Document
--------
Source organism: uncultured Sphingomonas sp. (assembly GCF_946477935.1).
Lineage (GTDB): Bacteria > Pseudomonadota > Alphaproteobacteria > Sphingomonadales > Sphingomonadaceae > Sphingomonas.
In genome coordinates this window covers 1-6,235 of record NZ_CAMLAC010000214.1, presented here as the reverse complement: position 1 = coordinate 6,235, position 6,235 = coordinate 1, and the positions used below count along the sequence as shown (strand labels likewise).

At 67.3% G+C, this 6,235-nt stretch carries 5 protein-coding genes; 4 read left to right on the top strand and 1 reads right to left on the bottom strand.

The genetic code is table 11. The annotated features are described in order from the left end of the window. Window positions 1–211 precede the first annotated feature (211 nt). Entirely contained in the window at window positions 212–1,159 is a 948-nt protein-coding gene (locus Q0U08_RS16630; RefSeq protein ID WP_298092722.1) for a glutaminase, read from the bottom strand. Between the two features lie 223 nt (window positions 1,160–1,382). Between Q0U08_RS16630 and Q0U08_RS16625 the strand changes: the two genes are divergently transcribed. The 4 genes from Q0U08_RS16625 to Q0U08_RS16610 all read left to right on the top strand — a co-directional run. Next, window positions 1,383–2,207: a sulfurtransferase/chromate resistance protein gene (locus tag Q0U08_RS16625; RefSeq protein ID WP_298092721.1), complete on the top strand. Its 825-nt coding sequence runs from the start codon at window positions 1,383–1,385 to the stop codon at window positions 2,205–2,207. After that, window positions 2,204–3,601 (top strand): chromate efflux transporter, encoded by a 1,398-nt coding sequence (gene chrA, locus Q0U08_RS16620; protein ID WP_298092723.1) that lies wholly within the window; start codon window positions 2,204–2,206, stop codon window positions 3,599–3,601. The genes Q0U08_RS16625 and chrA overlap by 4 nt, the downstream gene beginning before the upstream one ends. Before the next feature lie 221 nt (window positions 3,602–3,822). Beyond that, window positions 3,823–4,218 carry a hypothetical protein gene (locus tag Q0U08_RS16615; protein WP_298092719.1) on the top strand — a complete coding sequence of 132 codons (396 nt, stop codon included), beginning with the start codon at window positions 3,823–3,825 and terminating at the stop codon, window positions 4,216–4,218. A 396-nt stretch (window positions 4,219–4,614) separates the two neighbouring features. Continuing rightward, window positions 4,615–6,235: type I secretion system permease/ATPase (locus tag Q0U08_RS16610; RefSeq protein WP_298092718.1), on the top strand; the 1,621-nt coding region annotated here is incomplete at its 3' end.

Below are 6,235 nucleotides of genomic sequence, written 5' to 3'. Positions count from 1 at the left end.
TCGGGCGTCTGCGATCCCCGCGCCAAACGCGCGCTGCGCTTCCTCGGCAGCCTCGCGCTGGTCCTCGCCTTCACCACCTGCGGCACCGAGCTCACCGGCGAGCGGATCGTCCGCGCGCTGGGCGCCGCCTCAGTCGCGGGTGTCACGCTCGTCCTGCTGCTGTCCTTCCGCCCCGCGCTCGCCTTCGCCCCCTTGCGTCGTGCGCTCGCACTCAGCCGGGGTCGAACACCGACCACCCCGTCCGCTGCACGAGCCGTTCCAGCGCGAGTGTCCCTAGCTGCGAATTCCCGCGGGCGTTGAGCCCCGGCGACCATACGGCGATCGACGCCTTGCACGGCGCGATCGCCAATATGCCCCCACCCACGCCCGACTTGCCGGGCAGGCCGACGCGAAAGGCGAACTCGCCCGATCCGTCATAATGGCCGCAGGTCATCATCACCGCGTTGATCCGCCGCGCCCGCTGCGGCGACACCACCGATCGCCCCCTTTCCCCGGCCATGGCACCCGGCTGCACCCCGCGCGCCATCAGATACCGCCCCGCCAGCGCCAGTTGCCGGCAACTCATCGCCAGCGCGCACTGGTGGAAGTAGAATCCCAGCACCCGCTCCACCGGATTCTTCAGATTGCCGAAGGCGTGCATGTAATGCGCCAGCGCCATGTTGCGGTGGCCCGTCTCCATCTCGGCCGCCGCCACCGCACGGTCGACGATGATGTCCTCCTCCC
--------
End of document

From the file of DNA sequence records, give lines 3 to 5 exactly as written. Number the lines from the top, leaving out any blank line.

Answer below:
In genome coordinates this window covers 1-6,235 of record NZ_CAMLAC010000214.1, presented here as the reverse complement: position 1 = coordinate 6,235, position 6,235 = coordinate 1, and the positions used below count along the sequence as shown (strand labels likewise).

At 67.3% G+C, this 6,235-nt stretch carries 5 protein-coding genes; 4 read left to right on the top strand and 1 reads right to left on the bottom strand.

The genetic code is table 11. The annotated features are described in order from the left end of the window. Window positions 1–211 precede the first annotated feature (211 nt). Entirely contained in the window at window positions 212–1,159 is a 948-nt protein-coding gene (locus Q0U08_RS16630; RefSeq protein ID WP_298092722.1) for a glutaminase, read from the bottom strand. Between the two features lie 223 nt (window positions 1,160–1,382). Between Q0U08_RS16630 and Q0U08_RS16625 the strand changes: the two genes are divergently transcribed. The 4 genes from Q0U08_RS16625 to Q0U08_RS16610 all read left to right on the top strand — a co-directional run. Next, window positions 1,383–2,207: a sulfurtransferase/chromate resistance protein gene (locus tag Q0U08_RS16625; RefSeq protein ID WP_298092721.1), complete on the top strand. Its 825-nt coding sequence runs from the start codon at window positions 1,383–1,385 to the stop codon at window positions 2,205–2,207. After that, window positions 2,204–3,601 (top strand): chromate efflux transporter, encoded by a 1,398-nt coding sequence (gene chrA, locus Q0U08_RS16620; protein ID WP_298092723.1) that lies wholly within the window; start codon window positions 2,204–2,206, stop codon window positions 3,599–3,601. The genes Q0U08_RS16625 and chrA overlap by 4 nt, the downstream gene beginning before the upstream one ends. Before the next feature lie 221 nt (window positions 3,602–3,822). Beyond that, window positions 3,823–4,218 carry a hypothetical protein gene (locus tag Q0U08_RS16615; protein WP_298092719.1) on the top strand — a complete coding sequence of 132 codons (396 nt, stop codon included), beginning with the start codon at window positions 3,823–3,825 and terminating at the stop codon, window positions 4,216–4,218. A 396-nt stretch (window positions 4,219–4,614) separates the two neighbouring features. Continuing rightward, window positions 4,615–6,235: type I secretion system permease/ATPase (locus tag Q0U08_RS16610; RefSeq protein WP_298092718.1), on the top strand; the 1,621-nt coding region annotated here is incomplete at its 3' end.